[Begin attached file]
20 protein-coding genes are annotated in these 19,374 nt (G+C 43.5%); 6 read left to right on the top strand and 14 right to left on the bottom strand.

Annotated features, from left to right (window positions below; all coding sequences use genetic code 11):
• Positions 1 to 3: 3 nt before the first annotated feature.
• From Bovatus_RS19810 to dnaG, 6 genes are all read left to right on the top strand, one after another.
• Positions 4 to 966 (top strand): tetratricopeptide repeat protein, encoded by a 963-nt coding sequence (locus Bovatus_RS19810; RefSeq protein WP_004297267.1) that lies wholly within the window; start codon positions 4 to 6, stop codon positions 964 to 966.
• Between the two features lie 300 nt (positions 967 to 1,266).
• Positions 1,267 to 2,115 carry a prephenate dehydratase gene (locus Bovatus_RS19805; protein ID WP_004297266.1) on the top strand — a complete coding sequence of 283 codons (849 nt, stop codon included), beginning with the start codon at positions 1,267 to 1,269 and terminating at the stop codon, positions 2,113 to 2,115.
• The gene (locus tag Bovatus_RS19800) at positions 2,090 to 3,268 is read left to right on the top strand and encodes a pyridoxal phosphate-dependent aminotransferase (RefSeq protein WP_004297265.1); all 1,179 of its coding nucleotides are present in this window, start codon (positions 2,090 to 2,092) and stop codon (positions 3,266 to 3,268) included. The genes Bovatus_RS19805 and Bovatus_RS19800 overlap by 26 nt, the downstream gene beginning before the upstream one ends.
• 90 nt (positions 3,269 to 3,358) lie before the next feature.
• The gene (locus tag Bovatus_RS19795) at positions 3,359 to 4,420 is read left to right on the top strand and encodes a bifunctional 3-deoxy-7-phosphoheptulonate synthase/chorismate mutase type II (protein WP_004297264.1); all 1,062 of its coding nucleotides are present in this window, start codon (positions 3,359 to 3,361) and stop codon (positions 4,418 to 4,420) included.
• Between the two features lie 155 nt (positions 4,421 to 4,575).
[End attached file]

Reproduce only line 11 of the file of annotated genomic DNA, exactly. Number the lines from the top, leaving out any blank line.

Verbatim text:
• Between the two features lie 155 nt (positions 4,421 to 4,575).